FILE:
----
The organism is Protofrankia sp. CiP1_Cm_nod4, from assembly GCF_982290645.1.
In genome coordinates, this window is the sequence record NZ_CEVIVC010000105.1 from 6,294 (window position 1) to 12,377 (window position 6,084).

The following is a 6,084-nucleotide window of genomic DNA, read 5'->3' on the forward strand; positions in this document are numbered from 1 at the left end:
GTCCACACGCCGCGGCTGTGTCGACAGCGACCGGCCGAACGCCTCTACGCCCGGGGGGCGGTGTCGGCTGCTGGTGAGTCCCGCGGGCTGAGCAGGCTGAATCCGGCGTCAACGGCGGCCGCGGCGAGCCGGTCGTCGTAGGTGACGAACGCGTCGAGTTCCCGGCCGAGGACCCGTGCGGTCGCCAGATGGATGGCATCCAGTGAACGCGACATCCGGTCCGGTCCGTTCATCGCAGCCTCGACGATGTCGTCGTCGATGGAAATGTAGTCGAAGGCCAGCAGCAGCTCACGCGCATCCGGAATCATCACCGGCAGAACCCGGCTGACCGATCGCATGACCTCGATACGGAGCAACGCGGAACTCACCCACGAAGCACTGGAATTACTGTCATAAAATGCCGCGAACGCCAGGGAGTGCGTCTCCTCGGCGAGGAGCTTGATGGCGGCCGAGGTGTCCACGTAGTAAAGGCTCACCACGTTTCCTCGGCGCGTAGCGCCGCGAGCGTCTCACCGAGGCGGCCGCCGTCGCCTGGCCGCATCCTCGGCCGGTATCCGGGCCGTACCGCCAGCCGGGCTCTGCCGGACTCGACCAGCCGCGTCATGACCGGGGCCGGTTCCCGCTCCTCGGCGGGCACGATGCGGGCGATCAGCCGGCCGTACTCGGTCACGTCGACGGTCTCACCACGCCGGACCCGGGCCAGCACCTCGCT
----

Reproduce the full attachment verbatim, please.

The organism is Protofrankia sp. CiP1_Cm_nod4, from assembly GCF_982290645.1.
In genome coordinates, this window is the sequence record NZ_CEVIVC010000105.1 from 6,294 (window position 1) to 12,377 (window position 6,084).

The following is a 6,084-nucleotide window of genomic DNA, read 5'->3' on the forward strand; positions in this document are numbered from 1 at the left end:
GTCCACACGCCGCGGCTGTGTCGACAGCGACCGGCCGAACGCCTCTACGCCCGGGGGGCGGTGTCGGCTGCTGGTGAGTCCCGCGGGCTGAGCAGGCTGAATCCGGCGTCAACGGCGGCCGCGGCGAGCCGGTCGTCGTAGGTGACGAACGCGTCGAGTTCCCGGCCGAGGACCCGTGCGGTCGCCAGATGGATGGCATCCAGTGAACGCGACATCCGGTCCGGTCCGTTCATCGCAGCCTCGACGATGTCGTCGTCGATGGAAATGTAGTCGAAGGCCAGCAGCAGCTCACGCGCATCCGGAATCATCACCGGCAGAACCCGGCTGACCGATCGCATGACCTCGATACGGAGCAACGCGGAACTCACCCACGAAGCACTGGAATTACTGTCATAAAATGCCGCGAACGCCAGGGAGTGCGTCTCCTCGGCGAGGAGCTTGATGGCGGCCGAGGTGTCCACGTAGTAAAGGCTCACCACGTTTCCTCGGCGCGTAGCGCCGCGAGCGTCTCACCGAGGCGGCCGCCGTCGCCTGGCCGCATCCTCGGCCGGTATCCGGGCCGTACCGCCAGCCGGGCTCTGCCGGACTCGACCAGCCGCGTCATGACCGGGGCCGGTTCCCGCTCCTCGGCGGGCACGATGCGGGCGATCAGCCGGCCGTACTCGGTCACGTCGACGGTCTCACCACGCCGGACCCGGGCCAGCACCTCGCT